For years now, active managers have been under pressure to lower their prices as allocators increasingly seek to negotiate fees — and the bargaining power that these managers bring to negotiations is “dwindling,” according to Cerulli Associates.
Asset owners have been making the “power play” of consolidating the total number of active managers in their portfolios, according to the research provider’s new report on North American institutional markets. Per the report, a lower active manager count simplifies manager oversight needs and helps ensure that active bets aren’t diversified away. It has also given allocators more leverage with prospective managers.
“Institutions have gained the upper hand in fee negotiation,” James Tamposi, senior analyst at Cerulli, said in a statement. “By re-directing their portfolios to fewer active managers and, hence, making larger allocations, institutions are securing better rack rates and leveraging bargaining power in the fee negotiations.”
This change in power dynamics continues a shift that began when institutions started allocating more money to passive strategies. In a report earlier this year, Cerulli noted that asset managers were most likely to capitulate on fees in asset classes where investors could easily go passive.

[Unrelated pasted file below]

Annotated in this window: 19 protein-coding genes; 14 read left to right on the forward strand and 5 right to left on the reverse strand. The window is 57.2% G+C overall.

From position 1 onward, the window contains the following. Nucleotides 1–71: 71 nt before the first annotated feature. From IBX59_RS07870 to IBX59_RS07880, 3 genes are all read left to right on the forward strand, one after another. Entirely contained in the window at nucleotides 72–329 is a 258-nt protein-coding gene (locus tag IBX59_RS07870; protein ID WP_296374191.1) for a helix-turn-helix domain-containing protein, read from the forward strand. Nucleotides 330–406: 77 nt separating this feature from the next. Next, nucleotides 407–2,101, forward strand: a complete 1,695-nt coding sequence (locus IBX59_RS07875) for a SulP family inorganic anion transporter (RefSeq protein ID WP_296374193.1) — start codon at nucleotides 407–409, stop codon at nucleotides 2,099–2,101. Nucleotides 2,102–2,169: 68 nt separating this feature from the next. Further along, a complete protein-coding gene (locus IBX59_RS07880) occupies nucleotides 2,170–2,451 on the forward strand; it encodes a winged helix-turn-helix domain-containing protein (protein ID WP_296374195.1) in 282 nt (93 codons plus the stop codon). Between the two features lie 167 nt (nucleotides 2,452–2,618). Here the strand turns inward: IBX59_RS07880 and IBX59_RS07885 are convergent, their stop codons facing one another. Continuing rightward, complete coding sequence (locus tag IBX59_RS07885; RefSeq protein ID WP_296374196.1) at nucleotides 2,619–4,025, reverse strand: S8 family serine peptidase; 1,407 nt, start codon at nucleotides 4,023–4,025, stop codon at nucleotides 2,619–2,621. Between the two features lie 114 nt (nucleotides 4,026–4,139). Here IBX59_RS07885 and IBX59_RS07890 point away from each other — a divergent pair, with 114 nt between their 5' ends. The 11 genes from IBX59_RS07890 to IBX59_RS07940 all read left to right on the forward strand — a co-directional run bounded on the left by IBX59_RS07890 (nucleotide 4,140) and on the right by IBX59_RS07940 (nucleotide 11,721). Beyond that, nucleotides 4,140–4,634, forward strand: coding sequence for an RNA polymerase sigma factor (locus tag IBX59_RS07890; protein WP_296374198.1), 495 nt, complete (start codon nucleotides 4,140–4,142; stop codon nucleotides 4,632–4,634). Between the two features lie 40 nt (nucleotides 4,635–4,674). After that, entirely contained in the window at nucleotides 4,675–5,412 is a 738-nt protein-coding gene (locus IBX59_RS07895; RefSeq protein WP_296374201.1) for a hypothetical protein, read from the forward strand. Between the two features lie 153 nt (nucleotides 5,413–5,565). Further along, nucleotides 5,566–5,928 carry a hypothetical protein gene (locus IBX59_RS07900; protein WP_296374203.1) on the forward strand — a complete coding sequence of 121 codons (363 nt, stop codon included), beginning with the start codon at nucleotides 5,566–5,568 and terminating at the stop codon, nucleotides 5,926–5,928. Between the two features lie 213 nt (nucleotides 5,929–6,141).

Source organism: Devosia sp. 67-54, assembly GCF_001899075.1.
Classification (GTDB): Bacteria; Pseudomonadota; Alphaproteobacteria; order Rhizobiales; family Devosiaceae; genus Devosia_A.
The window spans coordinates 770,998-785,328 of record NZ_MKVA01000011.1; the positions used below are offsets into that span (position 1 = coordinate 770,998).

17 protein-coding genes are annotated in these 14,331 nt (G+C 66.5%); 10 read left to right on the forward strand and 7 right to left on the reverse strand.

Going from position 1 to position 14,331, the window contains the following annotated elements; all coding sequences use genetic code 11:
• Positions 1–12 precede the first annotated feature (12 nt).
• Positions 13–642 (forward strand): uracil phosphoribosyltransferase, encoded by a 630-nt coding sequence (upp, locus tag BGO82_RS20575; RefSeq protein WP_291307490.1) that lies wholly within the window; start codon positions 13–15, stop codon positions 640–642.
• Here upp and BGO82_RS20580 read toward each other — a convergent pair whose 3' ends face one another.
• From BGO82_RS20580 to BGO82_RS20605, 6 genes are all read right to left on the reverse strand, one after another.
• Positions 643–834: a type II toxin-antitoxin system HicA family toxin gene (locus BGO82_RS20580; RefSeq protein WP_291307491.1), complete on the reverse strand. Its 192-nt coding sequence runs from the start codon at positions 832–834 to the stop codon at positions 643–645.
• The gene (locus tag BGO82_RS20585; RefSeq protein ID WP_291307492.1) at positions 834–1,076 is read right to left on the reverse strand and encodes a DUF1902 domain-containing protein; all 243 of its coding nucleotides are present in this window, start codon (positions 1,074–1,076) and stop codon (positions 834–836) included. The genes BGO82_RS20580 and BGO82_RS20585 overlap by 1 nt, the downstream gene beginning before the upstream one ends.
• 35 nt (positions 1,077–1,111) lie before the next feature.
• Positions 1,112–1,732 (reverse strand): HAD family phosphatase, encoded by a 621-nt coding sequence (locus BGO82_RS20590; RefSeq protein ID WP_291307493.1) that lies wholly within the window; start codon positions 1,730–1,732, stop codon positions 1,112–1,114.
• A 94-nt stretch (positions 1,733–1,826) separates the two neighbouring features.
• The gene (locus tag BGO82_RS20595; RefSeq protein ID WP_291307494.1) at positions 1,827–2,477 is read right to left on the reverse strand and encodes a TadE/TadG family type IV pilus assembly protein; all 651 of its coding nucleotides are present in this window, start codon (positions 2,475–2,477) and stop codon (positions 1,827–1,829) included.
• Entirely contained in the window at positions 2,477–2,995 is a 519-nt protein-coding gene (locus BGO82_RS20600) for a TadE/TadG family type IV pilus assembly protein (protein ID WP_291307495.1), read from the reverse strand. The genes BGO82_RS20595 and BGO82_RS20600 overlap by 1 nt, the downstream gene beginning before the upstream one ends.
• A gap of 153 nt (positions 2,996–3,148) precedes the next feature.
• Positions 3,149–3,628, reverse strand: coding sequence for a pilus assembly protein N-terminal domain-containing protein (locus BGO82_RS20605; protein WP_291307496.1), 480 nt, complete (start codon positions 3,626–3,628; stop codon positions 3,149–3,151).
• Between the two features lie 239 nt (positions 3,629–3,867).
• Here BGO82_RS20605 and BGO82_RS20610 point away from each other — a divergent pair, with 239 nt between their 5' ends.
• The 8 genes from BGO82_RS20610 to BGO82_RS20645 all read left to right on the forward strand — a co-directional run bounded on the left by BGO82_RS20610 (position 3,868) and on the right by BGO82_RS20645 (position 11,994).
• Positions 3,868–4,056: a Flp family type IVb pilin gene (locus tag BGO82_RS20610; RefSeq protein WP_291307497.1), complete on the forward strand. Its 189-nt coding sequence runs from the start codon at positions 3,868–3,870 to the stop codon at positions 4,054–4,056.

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“In the face of price competition and dwindling bargaining power, asset managers are evaluating their existing systems for fee negotiation,” Cerulli said. Managers surveyed by the research firm “cite the cumbersome process of fee negotiation as a burden,” and are looking to streamline this process by “reducing the number of discounting decisions that reach the top echelon of business decision-makers,” the report stated.
Other factors for active managers to consider, according to Cerulli, are any potential non-investment services that clients require, the size of the mandate in question, the demand for and capacity of the strategy, and the existence of most-favored nation clauses, which guarantee the best terms to certain clients.
Capacity-constrained strategies, for instance, are “relatively insulated from pricing pressure,” according to Cerulli. In addition, the research firm said allocators are willing to spend more on “esoteric products that are more apt to attract excess returns.”
For these reasons, Cerulli found that the upper hand gained by allocators in the public markets has not necessarily extended to private investment strategies, which have suffered the least amount of fee compression.
“Top-tier private equity manages are increasingly difficult to hire — a large dispersion of returns in the space has enabled top players to raise funds quickly while investors compete to secure allocations,” Tamposi said in the statement. “These managers can command a higher fee and consumer an increasingly large portions of institutions’ risk budgets.”